The main story line revolves around the horrors of children, specifically Rachel’s character, forced into civil war with its loss of childhood’s innocence and the dismemberment of family continuity. Finding a way to survive and retain her own identity under amazing pressures. While Rachel found the hardest part of acting in War Witch was making herself believe in her love interest for “The Magician”. It was hardest for her to imagine The Magician would be of any interest in her real life. Yet that interest was a vital element to her character finding identity and meaning in the hellish and profound story arch created by Kim. Kim said, “When she did these amazingly powerful and troubling scenes when she killed her parents. We would ask her how she got there. It was mostly in preparation we asked her. Of course, her psychiatric state was strong enough to deal with all these issues. It turned out it was almost a non-issue. Because she was a teenager at the time and she wasn’t like a 6 year old. Having been from the street of Kinshasa she was already used to those things. She knew all the issues in the script. What was amazing is what she said. We would ask her how did you get those scenes done. How did you nail them. She said, you know, I just think about my past and the sad things that happened to me and they come up. It’s pure actors studio method acting. We didn’t give her that, she came up with it herself.” Kim acknowledged it was Rachel’s street life experiences that gave her the power to pull off these moving performances in War Witch adding a unique level of credibility to the movie.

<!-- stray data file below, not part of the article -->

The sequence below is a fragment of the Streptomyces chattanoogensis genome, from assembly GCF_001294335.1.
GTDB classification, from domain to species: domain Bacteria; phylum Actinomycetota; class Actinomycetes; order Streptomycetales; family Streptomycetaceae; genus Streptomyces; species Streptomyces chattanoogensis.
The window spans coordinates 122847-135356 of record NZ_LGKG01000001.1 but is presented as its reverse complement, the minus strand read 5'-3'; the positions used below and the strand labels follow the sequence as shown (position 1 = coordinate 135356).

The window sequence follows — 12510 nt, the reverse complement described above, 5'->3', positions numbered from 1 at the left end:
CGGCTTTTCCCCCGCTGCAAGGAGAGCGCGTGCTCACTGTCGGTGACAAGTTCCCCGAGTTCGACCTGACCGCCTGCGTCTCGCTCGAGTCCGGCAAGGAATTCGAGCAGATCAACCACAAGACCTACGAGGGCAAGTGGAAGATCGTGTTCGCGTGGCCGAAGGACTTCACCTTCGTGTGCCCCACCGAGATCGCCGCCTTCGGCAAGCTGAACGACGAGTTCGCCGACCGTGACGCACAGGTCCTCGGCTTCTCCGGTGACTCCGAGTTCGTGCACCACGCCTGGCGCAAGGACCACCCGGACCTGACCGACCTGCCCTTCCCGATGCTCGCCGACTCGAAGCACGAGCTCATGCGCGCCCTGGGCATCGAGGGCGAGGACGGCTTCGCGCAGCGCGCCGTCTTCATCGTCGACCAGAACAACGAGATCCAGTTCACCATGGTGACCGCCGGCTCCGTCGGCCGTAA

The round table interview gave me and the other journalist a solid overview of the making of War Witch: its story line and the inner workings that drove Rachel’s powerful performance and a keen view in the many facets of making a movie that has been honored by the Berlin and Tribeca Film Festivals that launched War Witch into the orbits of both the Independent Spirit Awards and an Oscar nominations. Kim and Rachel shared a powerful story. War Witch should be a beautiful and a very compelling experience when it hits three of the Laemmle Theaters here in Los Angeles on Friday: Laemmle Royal Theatre in Los Angeles, Laemmle Town Centre 5 in Encino and Laemmle Playhouse 7 in Pasadena this Friday.

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Billy Bennight

About Billy Bennight

Billy Bennight is a writer, photographer and wardrobe stylist with expertise and years of experience in these disciplines. His musical youth started as a Punk Rocker and has expanded in exploring many genres of music, with an keen interest in art, fashion, photography and writing. He's very engaged in life.